HICKS: State Department Operations Center. Exactly. By this time there's a second wave of attackers and looters coming to the Compound. Many, many poor people than--


HICKS: Yeah dozens. Perhaps hundreds. There's no way that 10 or 11 guys who were there can hold that off. So the decision is made to evacuate. They have to ram their way out of the compound. They are immediately brought under fire including heavy machine gun fire.

STEPHANOPOULOS: The entire group now heads back to the Annex but they have not found Ambassador Stevens.

HICKS: When they get back to the Annex they come under attack there.

STEPHANOPOULOS: So at this point, this is ongoing battle. Did you ask for reinforcements?

HICKS: I had already spoken to the defense attache. I asked what help is coming? And he said there's some fighters in Aviano but it's going to be 2 or 3 hours before they could make an appearance. It was clear it was going to be a long time before any help came. So I made sure that people knew that they were going to have to hold out for as long as they could.

STEPHANOPOULOS: As the battle aged at the CIA Annex, a crowd overruns the now abandoned Mission. Some Libyans locate Ambassador Stevens, clinging to life, and rush him to a local hospital.

Meantime a team of reinforcements from Tripoli, military and CIA security has arrived at the Benghazi airport.

HICKS: About 3am, 9pm Washington, they get the call from the Prime Minister than Ambassador Stevens is dead.

STEPHANOPOULOS: What did he tell you?

HICKS: He just says, I'm very sorry Greg to tell you this, but our friend Chris has passed on. I think those were his words. There was deep remorse in his voice when he said it.


HICKS: For me it, I think it's the saddest moment in my career honestly.

STEPHANOPOULOS: With the news of Stevens' death, the security team from Tripoli heads to the Annex.

HICKS: And soon after they get there the attack on the Annex is renewed. And then the mortars come in. Those are the rounds that killed Ty and Glen.

STEPHANOPOULOS: Since this has all happened we've seen all of the top Pentagon officials at the time, all the top Military officials said there was just no way to respond in time. Military assets could not get there.

HICKS: I don't know exactly what was available. I still don't quite understand why they couldn't fly aircraft over to Benghazi. When I was a kid I grew up watching Western movies. And you know the Calvary always came. I just thought that they would come.

STEPHANOPOULOS: You've had, you know, quite a journey yourself in this last year. Deciding to speak to Congress.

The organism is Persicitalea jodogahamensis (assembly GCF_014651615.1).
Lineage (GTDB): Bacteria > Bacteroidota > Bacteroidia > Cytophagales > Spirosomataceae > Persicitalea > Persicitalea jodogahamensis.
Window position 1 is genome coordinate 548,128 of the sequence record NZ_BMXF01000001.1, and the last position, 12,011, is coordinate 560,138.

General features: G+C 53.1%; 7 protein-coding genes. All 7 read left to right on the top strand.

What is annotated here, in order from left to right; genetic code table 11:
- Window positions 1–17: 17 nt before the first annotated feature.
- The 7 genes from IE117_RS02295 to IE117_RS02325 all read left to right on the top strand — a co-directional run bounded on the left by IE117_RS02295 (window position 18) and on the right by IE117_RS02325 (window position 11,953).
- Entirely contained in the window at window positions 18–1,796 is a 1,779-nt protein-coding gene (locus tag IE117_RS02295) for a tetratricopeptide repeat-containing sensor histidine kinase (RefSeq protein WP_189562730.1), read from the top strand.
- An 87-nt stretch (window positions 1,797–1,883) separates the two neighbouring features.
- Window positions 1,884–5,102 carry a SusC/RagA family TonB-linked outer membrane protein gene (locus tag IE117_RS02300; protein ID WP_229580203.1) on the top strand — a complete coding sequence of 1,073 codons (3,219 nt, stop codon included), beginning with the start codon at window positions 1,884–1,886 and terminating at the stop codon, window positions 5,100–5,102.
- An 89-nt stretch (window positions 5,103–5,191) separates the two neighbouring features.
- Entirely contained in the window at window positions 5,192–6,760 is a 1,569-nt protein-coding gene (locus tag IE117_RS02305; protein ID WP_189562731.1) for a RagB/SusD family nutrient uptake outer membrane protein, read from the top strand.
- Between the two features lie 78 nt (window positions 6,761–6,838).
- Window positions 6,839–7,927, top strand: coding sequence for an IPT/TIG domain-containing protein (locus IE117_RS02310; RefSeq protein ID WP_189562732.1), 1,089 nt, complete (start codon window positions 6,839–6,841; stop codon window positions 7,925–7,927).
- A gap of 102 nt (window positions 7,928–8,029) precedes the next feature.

STEPHANOPOULOS: Back in May. Since then it appears you've been in something of career limbo inside the State Department.

HICKS: That's correct. That's true.

STEPHANOPOULOS: State Department this was an assignment you requested, you're getting the same pay as before. But do you feel you're being punished for speaking out?

HICKS: Yes I feel that I have been punished. I don't know why I was punished. I don't know why I was shunted aside. Put in a closet if you will.

STEPHANOPOULOS: Does the State Department know you're speaking out now?

HICKS: No. They don't know I'm here with you.

STEPHANOPOULOS: Then why talk?

HICKS: Because the American people need to have the story. And Ambassador Chris Stevens, Sean Smith, Ty Woods and Glen Dohery's names are names that should be remembered by every American for the sacrifice that they made.

STEPHANOPOULOS: Could those four American heroes have been saved?

HICKS: Sadly, I think that Ambassador Stephens and Sean Smith maybe not. Ty and Glen of course were killed in the mortar attack that took place eight hours after the initial attack. It's possible they could have been saved, I think.

STEPHANOPOULOS: And what's the best way we can honor the memory of the four diplomats and security professionals who lost their lives that night?

HICKS: We can't forget them. And we need to make sure that those people who are going out into the world on our behalf have the tools that they need and the resources they need to do the job that they've been asked to do for the people of the United States.


STEPHANOPOULOS: Greg Hicks right there. In response to his contention that he's been punished, the State Department has sent us this statement which reads in part, "The State Department has not punished Mr. Hicks in any way. We appreciate his exemplary service on the evening of September 11th. His departure from Libya was entirely unrelated to any statements he may have made relating to the attack in Benghazi, and we are working with him on his next permanent assignment."

Hat tip: BadBlue News.


Shayne said...

Why do I get the feeling his "next permanent assignment" will involve a New York stadium and lots of concrete?

sTevo said...

Memo to John Kerry:

The last time I checked, there is no statute of limitations on murder.